Mitigating circumstances is a type of strategy used in legal defense. It can be a vital component of the defense for criminal theft charges. While there are sentencing guidelines written down in federal and state legislature, the defendant’s fate is ultimately in the hands of the prosecution and the judge. The more selfish, unfavorable, and malicious their actions seem, the harsher their sentence is likely to be.
The goal of the prosecution is to paint the defendant in as unflattering a light as possible. To mitigate the circumstances, a defense lawyer will introduce evidence that addresses the conduct of the defendant and explains negative or adverse aspects of the crime in a compelling, favorable manner.
There are many cases of theft where the actual events have nuance. The person may have committed the crime in question, but they might have believed they had good reason or not realized how much damage they were doing. If their goodwill isn’t shown to the judge and the prosecution, then the theft will look malicious with nothing to offset it.
When a person has committed the crime in question, they might offer an explanation for their actions that helps the judge to understand what they were thinking and how they didn’t intend harm. This can be more helpful than unequivocally denying having committed the action when there’s strong evidence to the contrary.
In fact, depending on the courtroom and the judge, the defendant may be actively afforded an opportunity to explain any mitigating circumstances. The judge might ask the defendant why they should care about the outcome of the case. This gives the defendant a chance to explain who they are and to present themselves as a productive member of society who accidentally made a mistake.
If a person is able to come across as sympathetic and remorseful, there’s a good chance that their sentence will be lighter. It also helps to make restitution or create a plan for restitution in the future. Your ability to paint yourself as a sympathetic but flawed individual can make the difference between a misdemeanor and felony charge, probation instead of incarceration, or even a complete lack of a criminal conviction.
This is part of why a defense lawyer is so important. In addition to protecting you from law enforcement and explaining your options, your lawyer will have advice for how you should present yourself to the judge. They might help you rehearse your explanation of your mitigating circumstances. In an ideal case, the end result will be conflict resolution. You want to get a sentence that helps the victims of the crime feel like they’ve gotten closure while also helping you move forward with your life.
A downward departure is a reduction in a person’s potential sentence or the severity of their charges. Downward departures often occur when there are mitigating circumstances, the defendant has expressed remorse, and they’ve made a reasonable case indicating that they will never do anything like this again.
Other circumstances that affect the downward departure of a person’s sentencing include the amount of money or value of the property that was stolen, the ongoing impact on the victim, the relationship the defendant had to the victim, and the position of authority or power that the defendant had. Another big factor is whether the crime was only committed once or was an ongoing theft or fraud scheme.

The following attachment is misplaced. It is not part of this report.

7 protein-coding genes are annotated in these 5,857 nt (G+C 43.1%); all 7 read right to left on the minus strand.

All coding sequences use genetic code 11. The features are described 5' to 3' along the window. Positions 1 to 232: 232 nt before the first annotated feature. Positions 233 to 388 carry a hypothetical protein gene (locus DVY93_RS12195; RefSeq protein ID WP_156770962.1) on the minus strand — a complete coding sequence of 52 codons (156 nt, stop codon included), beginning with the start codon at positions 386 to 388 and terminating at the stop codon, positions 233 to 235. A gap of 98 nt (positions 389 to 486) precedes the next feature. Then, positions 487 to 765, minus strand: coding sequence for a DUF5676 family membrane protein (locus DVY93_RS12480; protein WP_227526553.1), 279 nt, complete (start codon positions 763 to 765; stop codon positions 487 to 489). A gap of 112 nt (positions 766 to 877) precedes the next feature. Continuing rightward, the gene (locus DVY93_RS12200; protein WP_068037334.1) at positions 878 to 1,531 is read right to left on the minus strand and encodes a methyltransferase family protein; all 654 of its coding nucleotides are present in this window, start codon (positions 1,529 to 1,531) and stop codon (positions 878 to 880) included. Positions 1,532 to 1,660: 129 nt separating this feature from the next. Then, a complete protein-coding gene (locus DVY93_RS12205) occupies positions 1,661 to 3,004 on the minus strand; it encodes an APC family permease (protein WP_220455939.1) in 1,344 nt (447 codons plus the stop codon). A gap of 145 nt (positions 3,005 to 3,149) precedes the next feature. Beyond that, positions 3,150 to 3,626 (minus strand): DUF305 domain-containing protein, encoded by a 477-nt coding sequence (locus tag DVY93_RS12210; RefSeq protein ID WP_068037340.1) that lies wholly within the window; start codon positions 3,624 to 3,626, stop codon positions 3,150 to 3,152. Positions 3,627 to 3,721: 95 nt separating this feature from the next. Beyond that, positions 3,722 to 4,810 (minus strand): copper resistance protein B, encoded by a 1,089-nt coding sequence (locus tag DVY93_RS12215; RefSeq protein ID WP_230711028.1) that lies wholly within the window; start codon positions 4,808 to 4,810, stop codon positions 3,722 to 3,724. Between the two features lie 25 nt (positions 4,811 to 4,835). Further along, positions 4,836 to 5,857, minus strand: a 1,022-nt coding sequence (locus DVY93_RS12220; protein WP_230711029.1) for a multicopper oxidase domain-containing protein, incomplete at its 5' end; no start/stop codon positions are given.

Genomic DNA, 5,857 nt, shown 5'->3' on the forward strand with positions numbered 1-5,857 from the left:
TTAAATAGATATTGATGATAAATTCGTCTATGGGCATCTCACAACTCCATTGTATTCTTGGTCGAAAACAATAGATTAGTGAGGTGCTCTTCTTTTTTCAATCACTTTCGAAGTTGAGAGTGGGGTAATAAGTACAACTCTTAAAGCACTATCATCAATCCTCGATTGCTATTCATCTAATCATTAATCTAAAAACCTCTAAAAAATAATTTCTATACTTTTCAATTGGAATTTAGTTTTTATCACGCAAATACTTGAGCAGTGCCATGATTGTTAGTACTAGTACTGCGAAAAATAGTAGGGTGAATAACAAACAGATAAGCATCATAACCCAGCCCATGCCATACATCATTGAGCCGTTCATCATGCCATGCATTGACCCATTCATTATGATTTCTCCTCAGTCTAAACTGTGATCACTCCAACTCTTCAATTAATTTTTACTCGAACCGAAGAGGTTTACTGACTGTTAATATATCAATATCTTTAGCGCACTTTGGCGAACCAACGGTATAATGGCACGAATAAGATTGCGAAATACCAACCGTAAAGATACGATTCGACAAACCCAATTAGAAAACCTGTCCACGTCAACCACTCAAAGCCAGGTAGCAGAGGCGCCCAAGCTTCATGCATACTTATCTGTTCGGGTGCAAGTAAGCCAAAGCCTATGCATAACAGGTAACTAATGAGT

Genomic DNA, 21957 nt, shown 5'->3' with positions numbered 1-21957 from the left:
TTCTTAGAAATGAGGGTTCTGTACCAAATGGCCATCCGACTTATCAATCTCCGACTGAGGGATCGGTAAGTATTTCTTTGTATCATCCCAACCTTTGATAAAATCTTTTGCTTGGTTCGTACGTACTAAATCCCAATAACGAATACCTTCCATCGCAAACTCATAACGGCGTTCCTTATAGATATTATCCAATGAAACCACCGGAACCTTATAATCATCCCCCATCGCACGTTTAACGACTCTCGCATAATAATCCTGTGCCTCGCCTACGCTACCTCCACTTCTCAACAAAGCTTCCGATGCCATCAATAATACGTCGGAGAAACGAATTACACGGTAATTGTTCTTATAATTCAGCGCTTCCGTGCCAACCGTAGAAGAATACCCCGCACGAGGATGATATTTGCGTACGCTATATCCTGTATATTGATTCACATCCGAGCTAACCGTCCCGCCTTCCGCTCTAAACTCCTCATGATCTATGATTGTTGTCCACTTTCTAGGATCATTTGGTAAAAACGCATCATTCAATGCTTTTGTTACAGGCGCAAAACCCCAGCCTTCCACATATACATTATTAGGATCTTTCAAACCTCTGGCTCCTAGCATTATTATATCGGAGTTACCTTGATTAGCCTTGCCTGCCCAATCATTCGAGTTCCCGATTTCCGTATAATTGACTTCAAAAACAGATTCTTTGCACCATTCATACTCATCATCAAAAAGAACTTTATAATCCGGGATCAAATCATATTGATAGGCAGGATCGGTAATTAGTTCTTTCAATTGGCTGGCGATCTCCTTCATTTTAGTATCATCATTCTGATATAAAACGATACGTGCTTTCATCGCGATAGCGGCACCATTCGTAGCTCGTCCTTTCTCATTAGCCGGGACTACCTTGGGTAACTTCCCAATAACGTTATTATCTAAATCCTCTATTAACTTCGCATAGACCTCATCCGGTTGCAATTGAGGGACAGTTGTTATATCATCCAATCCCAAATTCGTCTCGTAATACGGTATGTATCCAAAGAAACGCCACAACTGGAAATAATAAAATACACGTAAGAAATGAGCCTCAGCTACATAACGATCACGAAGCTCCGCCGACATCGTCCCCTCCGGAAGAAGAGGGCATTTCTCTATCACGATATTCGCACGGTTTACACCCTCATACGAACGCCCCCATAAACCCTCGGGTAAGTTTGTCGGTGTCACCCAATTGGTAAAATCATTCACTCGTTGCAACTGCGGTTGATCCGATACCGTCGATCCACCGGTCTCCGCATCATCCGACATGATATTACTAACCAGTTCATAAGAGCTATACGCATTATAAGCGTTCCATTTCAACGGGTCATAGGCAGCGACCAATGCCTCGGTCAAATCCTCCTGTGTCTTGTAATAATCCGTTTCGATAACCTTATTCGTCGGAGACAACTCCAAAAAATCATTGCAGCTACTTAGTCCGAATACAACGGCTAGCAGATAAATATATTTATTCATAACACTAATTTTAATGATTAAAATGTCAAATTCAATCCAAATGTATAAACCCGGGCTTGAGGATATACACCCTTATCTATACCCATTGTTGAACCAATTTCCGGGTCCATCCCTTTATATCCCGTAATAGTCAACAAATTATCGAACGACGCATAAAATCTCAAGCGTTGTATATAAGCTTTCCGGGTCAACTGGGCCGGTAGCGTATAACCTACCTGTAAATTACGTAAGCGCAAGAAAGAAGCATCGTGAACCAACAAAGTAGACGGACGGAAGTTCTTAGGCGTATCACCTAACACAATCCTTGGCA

On the other hand, there are also a number of factors that could cause a judge to pass down a more harsh sentence on a defendant. If the judge doesn’t accept the mitigating circumstances as valid, or the prosecution creates a compelling picture of malicious intent regardless of the mitigating circumstances, the defendant might be in trouble.
During a court proceeding, questions will be asked regarding the character of the defendant, their motivations in committing the crime, and the harm done to the victim. Any of these circumstances might have a negative impact on a judge’s ruling:
- The victim suffered serious financial harm that might include being unable to pay their rent, mortgage, or for food
- The victim suffered serious emotional distress and felt violated
- The theft was committed due to greed rather than desperation or need
- The victim was a nonprofit institution, a homeless individual, a mentally ill person, a physically ill person, elderly, or otherwise vulnerable
- The money was used to further a luxurious and greedy lifestyle
- The money was not used to help any other individuals, including family members
- The defendant is incapable or unwilling to make restitution to the victims
If the crime seems to have been committed out of pure greed, a judge is unlikely to have sympathy
- Actual Loss v. Intended Loss
- Burden of Proof
- Common Misconceptions
- Departure Considerations
- Elements of a Embezzlement Charge
- Embezzlement Sentencing Considerations in New York
- Harm in Sentencing
- Impact of Criminal History
- Juvenile Crimes, Delinquency & Youthful Offender Proceedings: Prosecutors
- Juvenile Crimes, Delinquency & Youthful Offender Proceedings: Raise the Age Law
- Loss in Sentencing
- Mandatory Minimum Sentencing
- Mandatory Sentences
- Misconduct Enhancement
- Mitigating Circumstances
- New York Embezzlement Arrest Process
- NYC Embezzlement Charges
- NYC Embezzlement Defense
- NYC Embezzlement Investigations
- NYC Embezzlement Lawyers
- NYC Embezzlement Offense Characteristics
- NYC Embezzlement Penalties
- NYC Embezzlement Sentencing
- NYC Embezzlement Sentencing Guidelines
- NYC Sentencing Hearings
- NYC Shoplifting Defense Lawyers
- NYC Shoplifting Lawyers
- NYC Theft Lawyers: Theft Crime Loss Estimation
- NYC Theft Offenses
- Theft Crime: Fair Market Value of Loss
- Types of Embezzlement